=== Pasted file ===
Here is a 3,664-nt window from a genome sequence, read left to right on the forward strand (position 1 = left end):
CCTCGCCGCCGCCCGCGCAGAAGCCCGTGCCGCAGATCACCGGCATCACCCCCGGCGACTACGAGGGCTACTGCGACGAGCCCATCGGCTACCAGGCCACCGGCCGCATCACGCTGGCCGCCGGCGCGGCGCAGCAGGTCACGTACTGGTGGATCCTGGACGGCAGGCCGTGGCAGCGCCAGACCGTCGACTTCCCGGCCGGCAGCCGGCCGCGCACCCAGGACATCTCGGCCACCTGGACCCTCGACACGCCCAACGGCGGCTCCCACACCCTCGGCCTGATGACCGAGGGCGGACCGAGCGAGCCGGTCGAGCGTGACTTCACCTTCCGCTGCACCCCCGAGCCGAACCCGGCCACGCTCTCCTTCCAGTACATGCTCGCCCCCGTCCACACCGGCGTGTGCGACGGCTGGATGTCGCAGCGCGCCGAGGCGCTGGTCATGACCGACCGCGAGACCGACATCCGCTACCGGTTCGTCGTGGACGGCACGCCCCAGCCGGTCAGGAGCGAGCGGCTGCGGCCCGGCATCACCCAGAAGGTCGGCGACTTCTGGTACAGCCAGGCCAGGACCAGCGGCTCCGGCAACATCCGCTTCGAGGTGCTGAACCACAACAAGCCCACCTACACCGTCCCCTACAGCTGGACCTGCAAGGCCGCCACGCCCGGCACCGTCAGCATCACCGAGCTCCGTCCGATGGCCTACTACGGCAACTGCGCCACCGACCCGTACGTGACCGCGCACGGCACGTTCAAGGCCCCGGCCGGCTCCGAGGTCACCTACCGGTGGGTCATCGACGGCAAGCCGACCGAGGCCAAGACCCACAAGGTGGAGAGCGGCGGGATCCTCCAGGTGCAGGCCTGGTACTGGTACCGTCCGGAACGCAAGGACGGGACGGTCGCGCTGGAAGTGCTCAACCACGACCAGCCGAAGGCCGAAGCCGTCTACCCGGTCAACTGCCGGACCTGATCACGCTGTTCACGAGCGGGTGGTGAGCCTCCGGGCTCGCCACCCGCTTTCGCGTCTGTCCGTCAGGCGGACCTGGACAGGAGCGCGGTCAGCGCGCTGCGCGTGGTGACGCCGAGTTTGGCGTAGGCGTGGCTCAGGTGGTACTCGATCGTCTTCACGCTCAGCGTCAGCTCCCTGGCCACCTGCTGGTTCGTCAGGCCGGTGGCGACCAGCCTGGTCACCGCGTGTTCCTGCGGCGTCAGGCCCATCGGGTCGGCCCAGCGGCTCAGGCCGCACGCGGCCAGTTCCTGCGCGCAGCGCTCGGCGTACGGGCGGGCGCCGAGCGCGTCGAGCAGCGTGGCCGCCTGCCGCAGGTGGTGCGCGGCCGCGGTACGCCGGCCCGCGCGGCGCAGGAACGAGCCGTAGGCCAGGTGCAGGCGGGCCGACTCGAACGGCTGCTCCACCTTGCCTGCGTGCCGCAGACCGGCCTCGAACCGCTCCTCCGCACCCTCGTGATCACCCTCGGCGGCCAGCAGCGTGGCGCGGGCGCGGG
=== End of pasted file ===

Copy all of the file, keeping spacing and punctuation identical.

Here is a 3,664-nt window from a genome sequence, read left to right on the forward strand (position 1 = left end):
CCTCGCCGCCGCCCGCGCAGAAGCCCGTGCCGCAGATCACCGGCATCACCCCCGGCGACTACGAGGGCTACTGCGACGAGCCCATCGGCTACCAGGCCACCGGCCGCATCACGCTGGCCGCCGGCGCGGCGCAGCAGGTCACGTACTGGTGGATCCTGGACGGCAGGCCGTGGCAGCGCCAGACCGTCGACTTCCCGGCCGGCAGCCGGCCGCGCACCCAGGACATCTCGGCCACCTGGACCCTCGACACGCCCAACGGCGGCTCCCACACCCTCGGCCTGATGACCGAGGGCGGACCGAGCGAGCCGGTCGAGCGTGACTTCACCTTCCGCTGCACCCCCGAGCCGAACCCGGCCACGCTCTCCTTCCAGTACATGCTCGCCCCCGTCCACACCGGCGTGTGCGACGGCTGGATGTCGCAGCGCGCCGAGGCGCTGGTCATGACCGACCGCGAGACCGACATCCGCTACCGGTTCGTCGTGGACGGCACGCCCCAGCCGGTCAGGAGCGAGCGGCTGCGGCCCGGCATCACCCAGAAGGTCGGCGACTTCTGGTACAGCCAGGCCAGGACCAGCGGCTCCGGCAACATCCGCTTCGAGGTGCTGAACCACAACAAGCCCACCTACACCGTCCCCTACAGCTGGACCTGCAAGGCCGCCACGCCCGGCACCGTCAGCATCACCGAGCTCCGTCCGATGGCCTACTACGGCAACTGCGCCACCGACCCGTACGTGACCGCGCACGGCACGTTCAAGGCCCCGGCCGGCTCCGAGGTCACCTACCGGTGGGTCATCGACGGCAAGCCGACCGAGGCCAAGACCCACAAGGTGGAGAGCGGCGGGATCCTCCAGGTGCAGGCCTGGTACTGGTACCGTCCGGAACGCAAGGACGGGACGGTCGCGCTGGAAGTGCTCAACCACGACCAGCCGAAGGCCGAAGCCGTCTACCCGGTCAACTGCCGGACCTGATCACGCTGTTCACGAGCGGGTGGTGAGCCTCCGGGCTCGCCACCCGCTTTCGCGTCTGTCCGTCAGGCGGACCTGGACAGGAGCGCGGTCAGCGCGCTGCGCGTGGTGACGCCGAGTTTGGCGTAGGCGTGGCTCAGGTGGTACTCGATCGTCTTCACGCTCAGCGTCAGCTCCCTGGCCACCTGCTGGTTCGTCAGGCCGGTGGCGACCAGCCTGGTCACCGCGTGTTCCTGCGGCGTCAGGCCCATCGGGTCGGCCCAGCGGCTCAGGCCGCACGCGGCCAGTTCCTGCGCGCAGCGCTCGGCGTACGGGCGGGCGCCGAGCGCGTCGAGCAGCGTGGCCGCCTGCCGCAGGTGGTGCGCGGCCGCGGTACGCCGGCCCGCGCGGCGCAGGAACGAGCCGTAGGCCAGGTGCAGGCGGGCCGACTCGAACGGCTGCTCCACCTTGCCTGCGTGCCGCAGACCGGCCTCGAACCGCTCCTCCGCACCCTCGTGATCACCCTCGGCGGCCAGCAGCGTGGCGCGGGCGCGGG